Sunday, March 28, 2010

The Writer: A Bio

Writing a bio about yourself is a strange thing that never seems to get easier. It doesn't matter if it's a bio for a book, a blurb, or a blog--it's just unnerving. Do you try to be witty? Do you merely state the facts? (And if you do, do you list them? State them in a paragraph? Make a flow chart?) Should you write the bio in the first person or the third person? Should you talk about your personality or limit the bio to your publications and/or other claims to fame? Nobody seems to have a good answer, and everyone disagrees on this point. Sometimes a boring bio is all you want to read, but at other times a witty one can be so refreshing. (Sigh. What to do?)

The story of this writer is a fairly simple one. My name is Jennifer Levine. I grew up mostly in Houston, TX, but my family moved around a lot, allowing me to see from an early age that much of what people considered to be Important and Necessary was... well... not. A house? Any old house could become a home. Possessions? Those could be bought anew in the next city we moved to. Books? Well, books were something else. Books were Important. This my parents taught us (me, my brother, and my sister) from an early age. Books could entertain you, could teach you, could cheer you up on a bad day. And writing? This, too, was Important.

And so I grew up with my head always in a book and with my mind (and later my hands, once I learned to write) always creating. I came up with stories about real people around me, like when I "figured out" why the neighbor never answered the door (he was a serial killer!), and I also made up stories all the time, complete with intricate plots and stellar (stick figure) drawings. I could never be bothered with Boring Adult Things, and so when I wasn't making up stories, I was always reading reading reading, carrying books with me to social events, friend's houses, and shopping malls.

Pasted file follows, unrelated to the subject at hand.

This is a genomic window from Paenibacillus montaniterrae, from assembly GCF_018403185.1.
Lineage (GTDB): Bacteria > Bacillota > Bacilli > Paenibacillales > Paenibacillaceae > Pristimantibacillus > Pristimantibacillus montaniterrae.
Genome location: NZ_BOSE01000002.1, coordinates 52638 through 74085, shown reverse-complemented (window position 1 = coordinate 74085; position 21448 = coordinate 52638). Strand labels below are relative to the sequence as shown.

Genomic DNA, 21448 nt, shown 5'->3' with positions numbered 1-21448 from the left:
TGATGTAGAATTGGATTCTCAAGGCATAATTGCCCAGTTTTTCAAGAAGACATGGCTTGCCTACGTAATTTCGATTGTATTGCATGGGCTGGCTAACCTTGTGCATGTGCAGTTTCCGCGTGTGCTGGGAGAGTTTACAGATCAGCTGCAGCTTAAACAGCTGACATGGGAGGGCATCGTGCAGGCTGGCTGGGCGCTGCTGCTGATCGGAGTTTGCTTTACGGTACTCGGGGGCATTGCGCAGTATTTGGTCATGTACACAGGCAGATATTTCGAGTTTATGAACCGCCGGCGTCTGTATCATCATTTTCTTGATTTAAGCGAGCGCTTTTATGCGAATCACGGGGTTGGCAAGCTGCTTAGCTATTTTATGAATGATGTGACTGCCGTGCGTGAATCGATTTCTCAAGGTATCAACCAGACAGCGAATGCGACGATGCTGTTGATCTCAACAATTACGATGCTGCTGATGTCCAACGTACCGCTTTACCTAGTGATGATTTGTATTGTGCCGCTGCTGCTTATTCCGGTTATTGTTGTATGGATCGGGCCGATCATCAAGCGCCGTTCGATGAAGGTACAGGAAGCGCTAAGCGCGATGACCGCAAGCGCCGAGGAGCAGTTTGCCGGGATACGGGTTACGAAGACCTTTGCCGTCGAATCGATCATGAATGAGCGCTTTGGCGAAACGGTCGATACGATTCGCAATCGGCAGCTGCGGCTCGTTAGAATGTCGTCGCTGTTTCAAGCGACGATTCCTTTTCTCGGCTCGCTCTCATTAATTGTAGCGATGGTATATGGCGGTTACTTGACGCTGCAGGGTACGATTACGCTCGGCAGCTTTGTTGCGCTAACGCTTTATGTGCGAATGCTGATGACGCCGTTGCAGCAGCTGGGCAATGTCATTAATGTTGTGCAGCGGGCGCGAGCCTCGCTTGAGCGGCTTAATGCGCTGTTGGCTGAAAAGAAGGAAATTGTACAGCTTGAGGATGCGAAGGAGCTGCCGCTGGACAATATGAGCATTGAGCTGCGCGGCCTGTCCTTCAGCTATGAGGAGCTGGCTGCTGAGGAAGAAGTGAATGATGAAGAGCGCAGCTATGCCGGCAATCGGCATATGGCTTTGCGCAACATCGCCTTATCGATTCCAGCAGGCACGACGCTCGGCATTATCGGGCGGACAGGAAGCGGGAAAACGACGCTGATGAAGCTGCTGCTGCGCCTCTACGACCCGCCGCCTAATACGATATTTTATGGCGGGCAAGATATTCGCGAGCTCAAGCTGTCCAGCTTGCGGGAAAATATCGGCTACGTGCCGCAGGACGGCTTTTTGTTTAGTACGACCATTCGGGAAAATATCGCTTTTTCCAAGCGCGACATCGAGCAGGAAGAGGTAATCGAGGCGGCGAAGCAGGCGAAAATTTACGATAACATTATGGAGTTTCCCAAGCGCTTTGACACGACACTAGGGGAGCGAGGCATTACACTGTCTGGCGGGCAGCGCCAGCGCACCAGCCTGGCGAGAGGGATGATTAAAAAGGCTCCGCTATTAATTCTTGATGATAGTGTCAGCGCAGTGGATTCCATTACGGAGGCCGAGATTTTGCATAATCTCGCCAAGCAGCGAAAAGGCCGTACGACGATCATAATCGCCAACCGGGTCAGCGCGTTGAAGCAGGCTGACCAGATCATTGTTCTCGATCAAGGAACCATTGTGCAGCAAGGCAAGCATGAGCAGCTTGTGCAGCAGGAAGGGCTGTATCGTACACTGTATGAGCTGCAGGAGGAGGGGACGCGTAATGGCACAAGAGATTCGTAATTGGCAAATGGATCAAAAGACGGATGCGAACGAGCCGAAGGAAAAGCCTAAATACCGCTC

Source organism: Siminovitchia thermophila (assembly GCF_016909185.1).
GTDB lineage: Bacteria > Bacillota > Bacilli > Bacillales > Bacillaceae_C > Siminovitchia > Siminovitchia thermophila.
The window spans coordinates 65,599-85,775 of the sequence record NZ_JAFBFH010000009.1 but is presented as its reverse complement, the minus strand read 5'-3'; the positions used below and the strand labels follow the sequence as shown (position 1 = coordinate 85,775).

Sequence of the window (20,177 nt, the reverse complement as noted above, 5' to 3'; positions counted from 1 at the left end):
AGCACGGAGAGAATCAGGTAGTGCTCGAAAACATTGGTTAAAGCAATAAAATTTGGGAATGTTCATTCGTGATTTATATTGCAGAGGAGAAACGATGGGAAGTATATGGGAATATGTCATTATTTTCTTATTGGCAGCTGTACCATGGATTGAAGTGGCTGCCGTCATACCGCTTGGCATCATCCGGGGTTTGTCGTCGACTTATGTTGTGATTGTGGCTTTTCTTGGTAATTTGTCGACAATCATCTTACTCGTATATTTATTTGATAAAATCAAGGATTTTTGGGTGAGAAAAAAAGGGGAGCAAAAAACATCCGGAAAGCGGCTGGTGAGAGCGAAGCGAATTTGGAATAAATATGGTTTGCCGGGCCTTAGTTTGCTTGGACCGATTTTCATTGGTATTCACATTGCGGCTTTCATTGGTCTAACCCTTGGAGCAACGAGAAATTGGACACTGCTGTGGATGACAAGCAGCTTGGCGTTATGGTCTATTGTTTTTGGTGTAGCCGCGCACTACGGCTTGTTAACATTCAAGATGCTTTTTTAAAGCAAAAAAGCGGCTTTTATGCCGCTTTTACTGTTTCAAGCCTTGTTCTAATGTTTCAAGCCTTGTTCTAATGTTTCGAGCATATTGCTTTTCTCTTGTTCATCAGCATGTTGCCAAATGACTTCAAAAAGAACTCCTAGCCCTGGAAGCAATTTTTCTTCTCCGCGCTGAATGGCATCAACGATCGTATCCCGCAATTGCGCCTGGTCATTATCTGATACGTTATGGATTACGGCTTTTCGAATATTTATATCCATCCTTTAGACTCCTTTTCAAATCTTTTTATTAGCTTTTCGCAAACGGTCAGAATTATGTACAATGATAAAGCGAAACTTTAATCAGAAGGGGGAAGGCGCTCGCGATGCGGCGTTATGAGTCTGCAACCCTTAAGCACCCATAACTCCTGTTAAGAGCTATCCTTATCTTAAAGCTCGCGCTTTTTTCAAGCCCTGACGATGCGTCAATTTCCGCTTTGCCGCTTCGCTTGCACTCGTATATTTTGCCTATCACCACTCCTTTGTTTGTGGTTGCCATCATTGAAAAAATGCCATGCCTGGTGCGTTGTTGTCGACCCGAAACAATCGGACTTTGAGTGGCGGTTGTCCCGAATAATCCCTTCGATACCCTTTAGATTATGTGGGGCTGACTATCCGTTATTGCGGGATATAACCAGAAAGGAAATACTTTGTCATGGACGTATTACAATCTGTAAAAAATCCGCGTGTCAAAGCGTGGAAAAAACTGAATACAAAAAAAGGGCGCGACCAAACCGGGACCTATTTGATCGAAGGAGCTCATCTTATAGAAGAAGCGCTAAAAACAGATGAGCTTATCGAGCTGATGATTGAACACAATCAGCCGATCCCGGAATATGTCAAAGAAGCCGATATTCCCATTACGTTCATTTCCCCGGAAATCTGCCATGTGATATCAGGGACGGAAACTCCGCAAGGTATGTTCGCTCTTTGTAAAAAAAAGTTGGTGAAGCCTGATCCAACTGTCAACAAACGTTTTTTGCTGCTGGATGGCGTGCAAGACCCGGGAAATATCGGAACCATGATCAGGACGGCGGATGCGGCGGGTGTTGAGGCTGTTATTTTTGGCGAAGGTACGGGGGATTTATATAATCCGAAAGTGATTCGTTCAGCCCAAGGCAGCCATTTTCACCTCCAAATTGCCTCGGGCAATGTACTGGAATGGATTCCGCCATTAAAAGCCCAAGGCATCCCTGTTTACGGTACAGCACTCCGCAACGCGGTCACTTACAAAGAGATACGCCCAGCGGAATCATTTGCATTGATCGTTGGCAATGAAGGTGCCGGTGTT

I always knew I wanted to be a writer. When people asked me, until recently, what I wanted "to be" when I was "grown up," my answer would be that I wanted to be a writer. But then one day a kind man said to me, "Are you a writer?"

I was flustered; I stuttered; I said I didn't understand the question. He smiled and said, "You either are a writer or you're not. Which one is it?"

This baffled me--I hung my head and said, "I guess I'm not a writer. I've never been published."

The man shook his head. "I didn't ask if you were an author. I asked if you were a writer."

I thought about this. If my writing never gets published, will I still write? Of course I will. "Then I guess I am a writer," I answered, "though not yet an author."

The man smiled again. And then he said something even more baffling: "Most people I ask don't consider themselves, at their core, to be writers. It's nice to meet you, Jennifer the writer."

The point is, here I am. I am a writer. I am not (yet) a published author, but I am, always have been, and always will be a writer. I write. It's what I do. And I read. There are so many authors who inspire me and leave me feeling intensely awed and humbled, and so I write and write and try to improve my writing so that someday, hopefully, I will be that writer author inspiring others.

And until that day, I will remain


Jennifer (the writer)

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